"He lives a life that's very privileged relative to most Cubans of his generation and kind of politically sheltered from the disillusionment and the sense of uncertainty that they live with every day," Golden said. "I think it's really still a question of who he's going to be in the Cuba of the future."
González' Miami relatives will no doubt be angered to hear Elián speak fondly of a regime they detest. But one shouldn't make assumptions about Elián's "political education" in Cuba, Birney insists.
"Everyone I've ever met -- particularly in the U.S. -- who talks about Elian usually uses the word 'brainwashed'. That's not the person I met and spent time with," Birney argued. "Certainly you can see his political philosophy and his political outlook is clear, but that doesn't mean that he's brainwashed, to me."
"The film raises the question of how people become trapped in their political narratives and that doesn't just happen in Cuba, obviously," Golden noted.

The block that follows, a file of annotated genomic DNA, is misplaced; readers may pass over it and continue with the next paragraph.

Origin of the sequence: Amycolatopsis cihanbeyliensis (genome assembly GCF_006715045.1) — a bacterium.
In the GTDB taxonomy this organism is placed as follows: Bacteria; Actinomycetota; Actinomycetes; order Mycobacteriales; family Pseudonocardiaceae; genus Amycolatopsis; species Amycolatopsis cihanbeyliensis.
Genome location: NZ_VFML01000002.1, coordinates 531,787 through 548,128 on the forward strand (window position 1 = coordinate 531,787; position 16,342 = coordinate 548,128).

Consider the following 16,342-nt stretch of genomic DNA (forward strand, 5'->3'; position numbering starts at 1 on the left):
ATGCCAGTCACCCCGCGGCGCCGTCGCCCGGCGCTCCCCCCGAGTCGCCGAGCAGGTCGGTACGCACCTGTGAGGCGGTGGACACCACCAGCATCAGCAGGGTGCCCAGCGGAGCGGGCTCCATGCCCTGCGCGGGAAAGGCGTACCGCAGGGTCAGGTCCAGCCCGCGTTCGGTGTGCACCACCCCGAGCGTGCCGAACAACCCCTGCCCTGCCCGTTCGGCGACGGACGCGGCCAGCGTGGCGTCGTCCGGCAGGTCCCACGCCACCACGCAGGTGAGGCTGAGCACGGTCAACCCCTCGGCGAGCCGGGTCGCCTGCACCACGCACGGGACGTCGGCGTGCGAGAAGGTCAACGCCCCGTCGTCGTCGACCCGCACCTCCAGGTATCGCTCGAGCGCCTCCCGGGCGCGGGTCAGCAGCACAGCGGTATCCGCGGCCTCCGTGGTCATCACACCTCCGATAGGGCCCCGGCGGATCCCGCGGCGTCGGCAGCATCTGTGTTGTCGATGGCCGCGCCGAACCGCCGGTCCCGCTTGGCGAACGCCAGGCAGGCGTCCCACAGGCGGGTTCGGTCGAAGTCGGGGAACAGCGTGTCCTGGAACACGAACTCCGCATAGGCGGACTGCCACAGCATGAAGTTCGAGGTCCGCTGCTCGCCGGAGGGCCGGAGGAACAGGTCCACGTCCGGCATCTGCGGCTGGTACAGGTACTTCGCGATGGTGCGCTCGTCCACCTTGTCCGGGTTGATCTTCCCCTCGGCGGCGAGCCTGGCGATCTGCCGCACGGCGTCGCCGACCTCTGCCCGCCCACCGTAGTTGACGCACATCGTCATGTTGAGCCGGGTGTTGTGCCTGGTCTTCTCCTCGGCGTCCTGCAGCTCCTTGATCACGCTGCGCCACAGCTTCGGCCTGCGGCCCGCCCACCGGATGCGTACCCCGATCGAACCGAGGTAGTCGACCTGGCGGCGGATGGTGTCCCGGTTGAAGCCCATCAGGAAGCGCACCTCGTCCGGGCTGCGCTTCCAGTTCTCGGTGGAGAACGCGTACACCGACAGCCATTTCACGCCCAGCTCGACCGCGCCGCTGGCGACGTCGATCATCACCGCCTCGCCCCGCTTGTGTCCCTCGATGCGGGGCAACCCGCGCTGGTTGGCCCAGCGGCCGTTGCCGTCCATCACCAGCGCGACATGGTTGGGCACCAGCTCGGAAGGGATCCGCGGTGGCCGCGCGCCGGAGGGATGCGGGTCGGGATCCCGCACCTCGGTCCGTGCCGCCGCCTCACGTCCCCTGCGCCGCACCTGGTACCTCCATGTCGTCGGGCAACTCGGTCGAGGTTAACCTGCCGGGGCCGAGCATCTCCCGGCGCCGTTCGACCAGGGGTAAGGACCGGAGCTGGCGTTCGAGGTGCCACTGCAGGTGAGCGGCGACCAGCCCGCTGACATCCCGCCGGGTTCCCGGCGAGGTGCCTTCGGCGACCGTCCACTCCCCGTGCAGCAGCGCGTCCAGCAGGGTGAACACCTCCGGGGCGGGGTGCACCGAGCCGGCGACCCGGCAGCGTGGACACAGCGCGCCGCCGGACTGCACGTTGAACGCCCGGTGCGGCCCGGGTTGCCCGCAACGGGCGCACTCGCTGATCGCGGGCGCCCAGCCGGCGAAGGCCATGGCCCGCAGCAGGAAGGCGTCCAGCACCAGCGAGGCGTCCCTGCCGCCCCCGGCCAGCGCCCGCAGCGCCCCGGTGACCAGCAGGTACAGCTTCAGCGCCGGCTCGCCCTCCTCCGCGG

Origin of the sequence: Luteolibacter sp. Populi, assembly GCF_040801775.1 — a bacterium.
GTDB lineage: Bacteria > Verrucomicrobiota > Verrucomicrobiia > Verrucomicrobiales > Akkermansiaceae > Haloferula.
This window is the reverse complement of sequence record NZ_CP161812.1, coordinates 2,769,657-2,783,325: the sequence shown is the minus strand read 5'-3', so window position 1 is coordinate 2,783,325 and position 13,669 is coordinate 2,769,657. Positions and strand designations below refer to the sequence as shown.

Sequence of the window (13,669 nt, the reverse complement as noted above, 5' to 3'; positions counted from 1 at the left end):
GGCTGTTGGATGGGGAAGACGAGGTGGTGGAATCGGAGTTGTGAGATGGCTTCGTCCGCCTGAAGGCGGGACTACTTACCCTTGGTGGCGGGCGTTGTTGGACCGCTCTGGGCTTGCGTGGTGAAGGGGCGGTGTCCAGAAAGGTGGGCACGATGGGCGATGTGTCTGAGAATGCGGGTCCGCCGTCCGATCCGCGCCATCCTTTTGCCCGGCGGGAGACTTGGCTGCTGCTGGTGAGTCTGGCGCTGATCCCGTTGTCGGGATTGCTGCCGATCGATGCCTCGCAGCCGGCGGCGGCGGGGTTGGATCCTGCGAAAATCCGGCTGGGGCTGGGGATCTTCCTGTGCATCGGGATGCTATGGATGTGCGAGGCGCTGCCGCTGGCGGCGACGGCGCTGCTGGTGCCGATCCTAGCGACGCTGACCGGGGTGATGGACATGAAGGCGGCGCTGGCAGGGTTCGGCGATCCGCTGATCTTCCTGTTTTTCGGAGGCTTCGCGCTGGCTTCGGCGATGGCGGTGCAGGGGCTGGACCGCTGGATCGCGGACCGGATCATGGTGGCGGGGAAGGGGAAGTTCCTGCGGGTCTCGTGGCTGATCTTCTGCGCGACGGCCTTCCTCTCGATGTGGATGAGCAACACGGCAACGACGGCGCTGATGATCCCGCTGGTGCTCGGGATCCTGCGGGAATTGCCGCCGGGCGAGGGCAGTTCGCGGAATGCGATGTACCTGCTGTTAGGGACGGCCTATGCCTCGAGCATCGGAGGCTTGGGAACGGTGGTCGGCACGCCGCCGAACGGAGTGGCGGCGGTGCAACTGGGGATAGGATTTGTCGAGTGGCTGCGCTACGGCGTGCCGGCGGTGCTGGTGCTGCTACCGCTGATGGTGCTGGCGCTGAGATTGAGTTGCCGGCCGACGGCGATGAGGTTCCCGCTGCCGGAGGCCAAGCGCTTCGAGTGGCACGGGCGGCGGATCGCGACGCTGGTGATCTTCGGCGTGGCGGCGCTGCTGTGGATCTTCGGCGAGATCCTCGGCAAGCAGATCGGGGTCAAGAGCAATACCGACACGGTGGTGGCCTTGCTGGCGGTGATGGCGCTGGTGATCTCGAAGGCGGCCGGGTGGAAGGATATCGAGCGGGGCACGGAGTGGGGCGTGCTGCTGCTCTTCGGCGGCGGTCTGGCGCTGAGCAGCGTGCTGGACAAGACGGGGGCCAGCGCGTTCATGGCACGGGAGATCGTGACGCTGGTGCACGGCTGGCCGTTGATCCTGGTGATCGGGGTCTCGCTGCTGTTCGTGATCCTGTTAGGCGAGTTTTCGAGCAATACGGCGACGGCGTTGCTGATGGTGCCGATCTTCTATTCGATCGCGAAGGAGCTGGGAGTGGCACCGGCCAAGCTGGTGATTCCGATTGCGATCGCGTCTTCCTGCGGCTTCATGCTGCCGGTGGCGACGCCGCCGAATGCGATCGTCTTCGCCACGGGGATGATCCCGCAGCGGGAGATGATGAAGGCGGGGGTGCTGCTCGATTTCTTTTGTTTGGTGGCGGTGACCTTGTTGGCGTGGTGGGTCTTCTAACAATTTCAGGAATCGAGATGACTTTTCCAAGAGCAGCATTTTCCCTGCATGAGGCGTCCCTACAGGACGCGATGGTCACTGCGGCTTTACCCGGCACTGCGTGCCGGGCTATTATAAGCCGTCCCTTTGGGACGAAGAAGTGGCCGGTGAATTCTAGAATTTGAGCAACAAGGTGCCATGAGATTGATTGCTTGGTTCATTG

Golden averted making strongly political statements at the premiere. But Birney was more forceful in his comments.
"We've got to ask ourselves what really would have happened if Elián had stayed in the U.S. Would he have become a reality TV star maybe?" Birney wondered when we spoke with him on the arrival line. "What kind of life would he have had because he was such a -- he was almost a 'Truman Show' figure. In Cuba he has been protected. He has managed to grow up a very normal life."
Oscar-winning filmmaker Alex Gibney served as executive producer on the film.
"They [co-directors Golden and McDonnell] did such an extraordinary job of finding the humanity in this tremendously political story," Gibney said. "That's what I find is the enduring relevance of this film. It's a powerful document, the kind of counter-narrative to the sort of political divisions we see [currently]."
Gravitas Ventures reportedly will distribute the film theatrically, beginning May 19. CNN holds the television broadcast rights.
Matthew Carey is a documentary filmmaker and journalist. His work has appeared on Deadline.com, CNN, CNN.com, TheWrap.com, NBCNews.com and in Documentary magazine.